Yeah, South Korea could win alone against North Korea - except that most of Seoul is within artillery range and would be flattened, not to mention the North would probably attack first and advance.

Anonymous:

I love this site Amar, I've learned so much. Please keep this going as long as you can!

Joe:

I was stationed in DMZ in 1987-1988. Regardless of how some people describe the place, DMZ got to be the most peaceful place in the world. With no civilians, it is extremely quiet and dark. On some starless nights, it is difficult to see even few feet ahead.

Using the night visions, you can watch the animals come out in the evening. Sometimes they walk few feet in front of you with no fear of humans.

The smell of the air is so crisp and cold. The distant cry of some unknown animals makes one feel that you are in a different place and time. DMZ is certainly a very unique place and I was so fortunate to have experienced it even though it is such a painful symbol for all Korean people.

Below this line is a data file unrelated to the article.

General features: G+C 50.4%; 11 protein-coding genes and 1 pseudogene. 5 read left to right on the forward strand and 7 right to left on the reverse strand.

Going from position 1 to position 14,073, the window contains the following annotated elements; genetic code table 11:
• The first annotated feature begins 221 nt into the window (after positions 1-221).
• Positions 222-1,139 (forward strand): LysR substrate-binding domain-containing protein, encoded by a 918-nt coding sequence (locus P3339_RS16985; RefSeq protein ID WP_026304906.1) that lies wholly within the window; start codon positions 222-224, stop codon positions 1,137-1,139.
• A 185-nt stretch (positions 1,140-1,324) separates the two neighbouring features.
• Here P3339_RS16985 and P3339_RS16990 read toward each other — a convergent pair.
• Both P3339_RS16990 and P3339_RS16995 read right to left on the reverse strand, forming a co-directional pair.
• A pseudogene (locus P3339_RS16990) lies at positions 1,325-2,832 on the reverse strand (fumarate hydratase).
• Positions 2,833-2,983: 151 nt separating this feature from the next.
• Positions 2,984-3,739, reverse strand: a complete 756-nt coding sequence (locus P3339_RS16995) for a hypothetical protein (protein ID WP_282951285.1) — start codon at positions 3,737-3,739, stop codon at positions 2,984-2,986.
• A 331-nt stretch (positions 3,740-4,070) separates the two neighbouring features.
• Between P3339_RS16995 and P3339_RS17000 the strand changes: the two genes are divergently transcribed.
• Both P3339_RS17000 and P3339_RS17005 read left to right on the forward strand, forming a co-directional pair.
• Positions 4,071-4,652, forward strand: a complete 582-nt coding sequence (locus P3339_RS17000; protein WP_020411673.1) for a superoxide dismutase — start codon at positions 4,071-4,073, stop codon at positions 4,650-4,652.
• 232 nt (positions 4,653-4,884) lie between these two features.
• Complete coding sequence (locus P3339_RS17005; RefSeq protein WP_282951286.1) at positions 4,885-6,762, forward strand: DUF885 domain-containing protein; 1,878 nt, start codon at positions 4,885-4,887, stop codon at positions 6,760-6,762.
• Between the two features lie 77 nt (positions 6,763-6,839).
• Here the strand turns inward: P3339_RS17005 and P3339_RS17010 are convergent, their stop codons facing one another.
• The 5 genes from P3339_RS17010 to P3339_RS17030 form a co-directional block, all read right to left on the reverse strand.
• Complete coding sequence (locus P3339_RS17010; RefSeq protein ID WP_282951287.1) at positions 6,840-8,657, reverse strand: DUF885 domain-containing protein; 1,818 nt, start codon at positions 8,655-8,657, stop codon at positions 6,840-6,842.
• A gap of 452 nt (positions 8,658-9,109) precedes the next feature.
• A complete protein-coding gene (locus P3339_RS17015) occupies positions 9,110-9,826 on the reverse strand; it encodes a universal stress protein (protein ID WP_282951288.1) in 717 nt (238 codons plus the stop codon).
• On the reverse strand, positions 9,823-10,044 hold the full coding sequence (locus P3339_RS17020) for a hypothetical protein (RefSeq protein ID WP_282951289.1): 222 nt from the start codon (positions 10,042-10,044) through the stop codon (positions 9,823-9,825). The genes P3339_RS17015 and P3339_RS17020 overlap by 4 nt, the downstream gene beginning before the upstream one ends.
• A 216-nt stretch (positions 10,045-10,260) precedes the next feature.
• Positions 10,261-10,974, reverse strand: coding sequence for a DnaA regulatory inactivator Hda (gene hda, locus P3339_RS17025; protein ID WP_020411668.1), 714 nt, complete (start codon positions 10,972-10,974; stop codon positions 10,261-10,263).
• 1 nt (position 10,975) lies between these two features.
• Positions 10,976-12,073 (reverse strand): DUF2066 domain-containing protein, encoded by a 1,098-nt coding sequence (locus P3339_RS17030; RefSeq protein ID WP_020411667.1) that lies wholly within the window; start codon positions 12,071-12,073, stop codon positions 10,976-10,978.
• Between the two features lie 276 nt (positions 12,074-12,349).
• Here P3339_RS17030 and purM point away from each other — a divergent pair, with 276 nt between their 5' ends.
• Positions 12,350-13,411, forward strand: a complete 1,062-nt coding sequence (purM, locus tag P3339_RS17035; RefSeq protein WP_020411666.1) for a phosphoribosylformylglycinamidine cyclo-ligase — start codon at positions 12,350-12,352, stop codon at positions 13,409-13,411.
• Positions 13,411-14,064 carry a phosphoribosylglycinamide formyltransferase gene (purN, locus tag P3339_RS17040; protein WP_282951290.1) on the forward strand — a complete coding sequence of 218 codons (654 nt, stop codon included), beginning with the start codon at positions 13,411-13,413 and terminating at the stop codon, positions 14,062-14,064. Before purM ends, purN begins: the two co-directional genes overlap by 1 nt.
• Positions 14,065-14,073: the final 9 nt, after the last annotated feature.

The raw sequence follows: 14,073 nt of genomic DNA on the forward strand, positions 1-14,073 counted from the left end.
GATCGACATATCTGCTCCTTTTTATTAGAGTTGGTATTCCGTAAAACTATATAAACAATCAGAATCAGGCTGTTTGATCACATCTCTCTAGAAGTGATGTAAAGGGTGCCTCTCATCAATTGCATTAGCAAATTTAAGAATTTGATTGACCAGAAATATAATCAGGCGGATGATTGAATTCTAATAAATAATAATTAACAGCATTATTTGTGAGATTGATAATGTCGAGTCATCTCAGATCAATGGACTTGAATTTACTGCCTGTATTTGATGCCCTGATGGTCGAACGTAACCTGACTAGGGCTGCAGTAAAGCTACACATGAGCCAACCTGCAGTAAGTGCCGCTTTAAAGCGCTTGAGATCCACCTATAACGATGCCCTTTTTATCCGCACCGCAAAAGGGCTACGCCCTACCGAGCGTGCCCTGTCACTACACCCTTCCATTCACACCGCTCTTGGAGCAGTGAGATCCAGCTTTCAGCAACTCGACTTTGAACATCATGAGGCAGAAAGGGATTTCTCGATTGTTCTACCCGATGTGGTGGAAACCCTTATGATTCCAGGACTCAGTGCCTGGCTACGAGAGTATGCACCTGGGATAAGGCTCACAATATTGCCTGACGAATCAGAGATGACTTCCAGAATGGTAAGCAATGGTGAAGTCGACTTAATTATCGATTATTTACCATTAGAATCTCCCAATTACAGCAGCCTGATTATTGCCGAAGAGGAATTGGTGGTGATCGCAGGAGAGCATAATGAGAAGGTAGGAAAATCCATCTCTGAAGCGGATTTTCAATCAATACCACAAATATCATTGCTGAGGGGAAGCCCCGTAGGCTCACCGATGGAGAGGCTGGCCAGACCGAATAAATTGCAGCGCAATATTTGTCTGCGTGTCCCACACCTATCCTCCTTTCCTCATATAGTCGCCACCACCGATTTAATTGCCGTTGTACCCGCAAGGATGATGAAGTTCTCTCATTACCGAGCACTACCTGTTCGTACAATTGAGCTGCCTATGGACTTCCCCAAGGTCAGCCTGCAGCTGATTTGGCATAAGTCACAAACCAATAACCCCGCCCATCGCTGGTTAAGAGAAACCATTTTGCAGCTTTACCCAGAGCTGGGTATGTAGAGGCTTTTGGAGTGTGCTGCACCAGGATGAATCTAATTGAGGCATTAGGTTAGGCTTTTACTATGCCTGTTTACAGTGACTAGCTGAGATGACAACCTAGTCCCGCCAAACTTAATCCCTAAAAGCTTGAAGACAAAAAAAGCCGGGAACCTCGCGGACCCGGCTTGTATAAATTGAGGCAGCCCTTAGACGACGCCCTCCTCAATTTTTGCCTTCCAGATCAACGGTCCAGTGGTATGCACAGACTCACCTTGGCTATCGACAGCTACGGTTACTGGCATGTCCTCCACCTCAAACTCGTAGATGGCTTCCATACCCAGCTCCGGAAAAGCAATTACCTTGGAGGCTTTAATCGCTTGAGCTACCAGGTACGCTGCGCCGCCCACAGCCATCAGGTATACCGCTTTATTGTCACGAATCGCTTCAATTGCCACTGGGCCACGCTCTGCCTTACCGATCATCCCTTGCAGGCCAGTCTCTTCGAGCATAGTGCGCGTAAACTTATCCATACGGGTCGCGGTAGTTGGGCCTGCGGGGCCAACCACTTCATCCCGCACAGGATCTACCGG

Chuck:

I remember visiting PanMunJeom in 1987 or so. Non-Koreans could visit. They said that my jeans would be viewed as a sign of poverty.

Heck, millions of North Koreans are starving too death. Let them think what they want. PanMunJeom is a silly place. Cold War is over. They lost.

SJ:

Anonymous wrote "South Korea has the sixth largest economy in the world and they can certainly handle it themeslves." Actually, ROK's economy is the 11th or 12th biggest in the world, depending on how you define economy. http://en.wikipedia.org/wiki/List_of_countries_by_GDP_(PPP)

The main reason that the US force remains in Korea is to prevent the shift of power in East Asin. The inflence of China is gaining momentum in Asia and the world. Sudden military vaccum created by the withdrawl of the US military would only increase the Chinese influence, and I don't think US, Japan, Russia, and EU are ready for such change just yet.